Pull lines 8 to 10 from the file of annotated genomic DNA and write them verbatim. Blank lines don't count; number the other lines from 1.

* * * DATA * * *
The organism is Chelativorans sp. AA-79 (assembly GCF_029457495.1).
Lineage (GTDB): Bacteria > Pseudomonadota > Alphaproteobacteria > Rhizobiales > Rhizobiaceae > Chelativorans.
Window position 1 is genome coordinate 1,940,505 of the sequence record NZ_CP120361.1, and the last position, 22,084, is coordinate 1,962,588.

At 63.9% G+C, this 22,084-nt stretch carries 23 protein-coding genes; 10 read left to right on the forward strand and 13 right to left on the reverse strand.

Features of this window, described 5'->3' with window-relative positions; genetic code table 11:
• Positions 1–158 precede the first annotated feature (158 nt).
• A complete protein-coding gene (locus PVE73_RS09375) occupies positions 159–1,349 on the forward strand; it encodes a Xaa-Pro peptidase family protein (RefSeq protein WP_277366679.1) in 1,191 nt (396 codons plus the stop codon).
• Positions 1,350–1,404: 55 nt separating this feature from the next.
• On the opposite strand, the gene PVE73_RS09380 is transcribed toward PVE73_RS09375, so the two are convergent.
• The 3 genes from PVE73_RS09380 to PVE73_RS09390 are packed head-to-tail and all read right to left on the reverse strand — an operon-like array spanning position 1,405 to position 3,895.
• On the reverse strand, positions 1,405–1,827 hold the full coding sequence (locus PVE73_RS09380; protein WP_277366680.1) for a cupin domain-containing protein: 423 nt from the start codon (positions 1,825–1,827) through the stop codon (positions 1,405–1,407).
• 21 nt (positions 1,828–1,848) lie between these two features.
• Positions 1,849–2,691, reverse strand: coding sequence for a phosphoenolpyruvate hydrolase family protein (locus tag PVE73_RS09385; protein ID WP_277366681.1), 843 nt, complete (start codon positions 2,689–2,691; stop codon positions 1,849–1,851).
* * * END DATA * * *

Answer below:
• Positions 1,350–1,404: 55 nt separating this feature from the next.
• On the opposite strand, the gene PVE73_RS09380 is transcribed toward PVE73_RS09375, so the two are convergent.
• The 3 genes from PVE73_RS09380 to PVE73_RS09390 are packed head-to-tail and all read right to left on the reverse strand — an operon-like array spanning position 1,405 to position 3,895.